The new story that people are talking about is how Switzerland just voted to implement wage controls on CEOs. I am as in favor of increasing the minimum wage as the next progressive, and wish to see that taxes on the super rich rise substantially to where they used to be in this country. I suspect they are doing this so that they will pay workers more. They also say they are angry at the corporate fraud that has been going on worldwide over the past few years. However, this method won't work for a few reasons. News story here
  1. The Stock Market. Warren Buffett is the richest man in the world and his annual salary is $100,000, which is a middle class income level. He gets almost all of his gains from capital gains through Berkshire Hathaway's stock, so he mostly pays himself by taking his company's gains and putting them into stock which is where he keeps over 99% of his wealth. Curbing CEO pay will not substantially affect their wealth.
  2. It doesn't affect minimum wage. Since they are just going to put their money in the stock market where most of their money already is, they have no extra incentive to increase the pay for their workers, because they haven't raised their minimum wage, that would be the real step towards improving Switzerland's economy. (which is already pretty good)
  3. It doesn't effect corporate fraud. I completely agree that there need to be strong regulations against fraud from corporations, and that the destruction of reasonable regulations  over the past 30 years in America and Britain (among others I am sure) needs to be reversed. This change in law doesn't effect that massive problem at all, so will be ineffective towards their stated goals.
There also is the possibility that such a radical change in how the uberrich are treated by the Swiss government will cause them to leave Switzerland and move to Germany, France, Austria, Liechtenstein, or Italy where they won't have the regulation, which will mean the Swiss government could potentially lose a lot of revenue. This isn't the case with income tax increases however, because taxes on capital gains only come into effect when you pull the money out; not to mention that Australia already has the most progressive capital gains tax, the most stable economy in the world, and the fifteenth highest concentration of billionaires in the world despite having the most (one might successfully argue only) progressive income tax globally; but capping wages is a totally different matter, even in the unlikely case of it working. It would be far more reasonable to make a balanced approach through taxing capital gains at a progressive rate and cracking down on tax fraud and other international crimes that Swiss corporations commit every year. In short, this is a poor solution and they need to be more rational and less reactionary.

A statistic where America is doing better than counterparts

There are many ways to measure a country's socioeconomic standing, health care markers, suicide rate, unemployment, wages, GDP, GDP per Capita, Geni coefficient, Human development Index, and many many more. In many of these Scandinavia usually comes up on top... except for one...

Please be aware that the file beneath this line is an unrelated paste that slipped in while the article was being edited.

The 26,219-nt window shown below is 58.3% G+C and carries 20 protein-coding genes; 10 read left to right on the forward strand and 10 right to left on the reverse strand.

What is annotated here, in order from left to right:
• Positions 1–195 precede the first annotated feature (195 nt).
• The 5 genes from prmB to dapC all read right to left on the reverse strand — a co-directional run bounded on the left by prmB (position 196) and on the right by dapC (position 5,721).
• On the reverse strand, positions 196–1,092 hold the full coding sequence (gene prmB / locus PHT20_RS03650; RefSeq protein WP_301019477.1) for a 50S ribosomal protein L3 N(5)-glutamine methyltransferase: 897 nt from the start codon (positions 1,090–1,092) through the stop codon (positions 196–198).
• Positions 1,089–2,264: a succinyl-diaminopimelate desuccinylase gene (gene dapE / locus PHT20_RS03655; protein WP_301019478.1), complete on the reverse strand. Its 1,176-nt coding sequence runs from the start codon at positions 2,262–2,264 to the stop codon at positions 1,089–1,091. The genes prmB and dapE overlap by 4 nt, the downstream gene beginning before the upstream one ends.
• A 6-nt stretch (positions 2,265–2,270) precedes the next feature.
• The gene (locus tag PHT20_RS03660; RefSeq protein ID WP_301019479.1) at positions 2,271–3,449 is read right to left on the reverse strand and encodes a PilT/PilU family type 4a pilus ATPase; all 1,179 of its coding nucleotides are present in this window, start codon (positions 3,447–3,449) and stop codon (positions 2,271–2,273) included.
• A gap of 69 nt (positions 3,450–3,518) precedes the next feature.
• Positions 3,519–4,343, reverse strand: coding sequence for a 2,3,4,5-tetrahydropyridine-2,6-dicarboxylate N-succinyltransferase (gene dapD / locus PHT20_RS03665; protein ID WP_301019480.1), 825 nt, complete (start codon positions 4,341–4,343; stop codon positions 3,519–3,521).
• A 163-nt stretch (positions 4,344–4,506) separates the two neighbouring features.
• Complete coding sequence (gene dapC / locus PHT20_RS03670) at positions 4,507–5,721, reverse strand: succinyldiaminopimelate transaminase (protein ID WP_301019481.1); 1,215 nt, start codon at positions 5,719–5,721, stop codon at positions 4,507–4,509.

When it comes down to average household disposable income, the United States comes out on top. We do not come out on top in terms of GDP per Capita, but when it comes down to household income we are number one, ahead of every other country. When it comes down to consumer price index we also beat most Scandinavian countries. Basically, when people say that the United States has an extremely high quality of living in regard to Europe when it comes to consumable goods there is truth in that.

When it comes down to how well this is spread across the economy, the answer of who is better off becomes less apparent. That is the problem with the mean, you can have people at the top who throw the whole scale off, which isn't immediately apparent. This is why comparing with the median household income is so important. Then you see Luxembourg surpasses us. The second problem I wish to present is that it doesn't take into effect how much of the pay goes into paying for expenses, say taxes, houses, transportation, utilities, etc. which makes the whole question a lot more complicated. That is one of the big problems in economics. While a lot of people want to say that one statistic is the #1 holy grail of economic well-being, they forget a few possible situations such as; it doesn't matter if your wage is going up if prices are rising higher, the median wage is rising but most people are worse off, and it truly isn't dreadful that you have a deflation rate of -0.1% if your population is diminishing at -0.5%, which would be a case where the mean wealth per capita is increasing which is good in any case I can think of.

Economics has a lot of parts to it, and it is very important to not get so obsessed with one variable or another that you forget all other variables. They are all important, and they all must be taken in perspective to everything else.

Monday, March 11, 2013

A few issues Obama has failed on.

Now, I agree with President Obama on a number of issues, especially health care, closing GitMo, repealing Don't Ask Don't Tell, free trade with conditions, the stimulus package, and a few other major deals.